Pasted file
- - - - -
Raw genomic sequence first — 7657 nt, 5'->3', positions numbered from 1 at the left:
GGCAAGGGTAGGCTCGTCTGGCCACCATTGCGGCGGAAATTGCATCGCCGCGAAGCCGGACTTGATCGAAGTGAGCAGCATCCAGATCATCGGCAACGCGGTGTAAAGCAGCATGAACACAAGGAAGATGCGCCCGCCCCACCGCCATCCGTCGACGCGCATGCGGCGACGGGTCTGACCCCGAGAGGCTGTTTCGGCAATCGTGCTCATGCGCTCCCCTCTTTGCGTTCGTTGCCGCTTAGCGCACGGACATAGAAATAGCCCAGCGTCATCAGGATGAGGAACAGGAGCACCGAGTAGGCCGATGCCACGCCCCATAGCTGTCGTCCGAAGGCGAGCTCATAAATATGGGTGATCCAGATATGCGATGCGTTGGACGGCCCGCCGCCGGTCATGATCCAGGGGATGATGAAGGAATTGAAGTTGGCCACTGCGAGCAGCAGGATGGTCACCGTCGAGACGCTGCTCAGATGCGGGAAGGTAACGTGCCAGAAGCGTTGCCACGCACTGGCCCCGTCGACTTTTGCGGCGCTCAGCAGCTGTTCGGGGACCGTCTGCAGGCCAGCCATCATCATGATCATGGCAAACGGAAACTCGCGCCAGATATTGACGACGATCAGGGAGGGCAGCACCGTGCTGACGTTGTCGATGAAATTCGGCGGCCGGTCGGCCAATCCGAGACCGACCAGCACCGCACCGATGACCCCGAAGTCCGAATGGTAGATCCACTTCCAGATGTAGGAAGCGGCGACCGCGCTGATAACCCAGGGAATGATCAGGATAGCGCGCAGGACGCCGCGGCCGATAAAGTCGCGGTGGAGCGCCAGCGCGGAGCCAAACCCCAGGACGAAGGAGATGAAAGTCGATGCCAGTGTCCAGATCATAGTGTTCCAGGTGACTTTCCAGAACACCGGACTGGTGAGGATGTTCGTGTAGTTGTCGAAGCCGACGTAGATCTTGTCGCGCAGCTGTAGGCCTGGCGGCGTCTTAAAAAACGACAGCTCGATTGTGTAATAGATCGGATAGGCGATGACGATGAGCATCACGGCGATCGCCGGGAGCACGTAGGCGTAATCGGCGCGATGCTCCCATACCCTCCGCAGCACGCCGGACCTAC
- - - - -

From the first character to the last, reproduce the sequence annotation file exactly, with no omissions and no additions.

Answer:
Raw genomic sequence first — 7657 nt, 5'->3', positions numbered from 1 at the left:
GGCAAGGGTAGGCTCGTCTGGCCACCATTGCGGCGGAAATTGCATCGCCGCGAAGCCGGACTTGATCGAAGTGAGCAGCATCCAGATCATCGGCAACGCGGTGTAAAGCAGCATGAACACAAGGAAGATGCGCCCGCCCCACCGCCATCCGTCGACGCGCATGCGGCGACGGGTCTGACCCCGAGAGGCTGTTTCGGCAATCGTGCTCATGCGCTCCCCTCTTTGCGTTCGTTGCCGCTTAGCGCACGGACATAGAAATAGCCCAGCGTCATCAGGATGAGGAACAGGAGCACCGAGTAGGCCGATGCCACGCCCCATAGCTGTCGTCCGAAGGCGAGCTCATAAATATGGGTGATCCAGATATGCGATGCGTTGGACGGCCCGCCGCCGGTCATGATCCAGGGGATGATGAAGGAATTGAAGTTGGCCACTGCGAGCAGCAGGATGGTCACCGTCGAGACGCTGCTCAGATGCGGGAAGGTAACGTGCCAGAAGCGTTGCCACGCACTGGCCCCGTCGACTTTTGCGGCGCTCAGCAGCTGTTCGGGGACCGTCTGCAGGCCAGCCATCATCATGATCATGGCAAACGGAAACTCGCGCCAGATATTGACGACGATCAGGGAGGGCAGCACCGTGCTGACGTTGTCGATGAAATTCGGCGGCCGGTCGGCCAATCCGAGACCGACCAGCACCGCACCGATGACCCCGAAGTCCGAATGGTAGATCCACTTCCAGATGTAGGAAGCGGCGACCGCGCTGATAACCCAGGGAATGATCAGGATAGCGCGCAGGACGCCGCGGCCGATAAAGTCGCGGTGGAGCGCCAGCGCGGAGCCAAACCCCAGGACGAAGGAGATGAAAGTCGATGCCAGTGTCCAGATCATAGTGTTCCAGGTGACTTTCCAGAACACCGGACTGGTGAGGATGTTCGTGTAGTTGTCGAAGCCGACGTAGATCTTGTCGCGCAGCTGTAGGCCTGGCGGCGTCTTAAAAAACGACAGCTCGATTGTGTAATAGATCGGATAGGCGATGACGATGAGCATCACGGCGATCGCCGGGAGCACGTAGGCGTAATCGGCGCGATGCTCCCATACCCTCCGCAGCACGCCGGACCTAC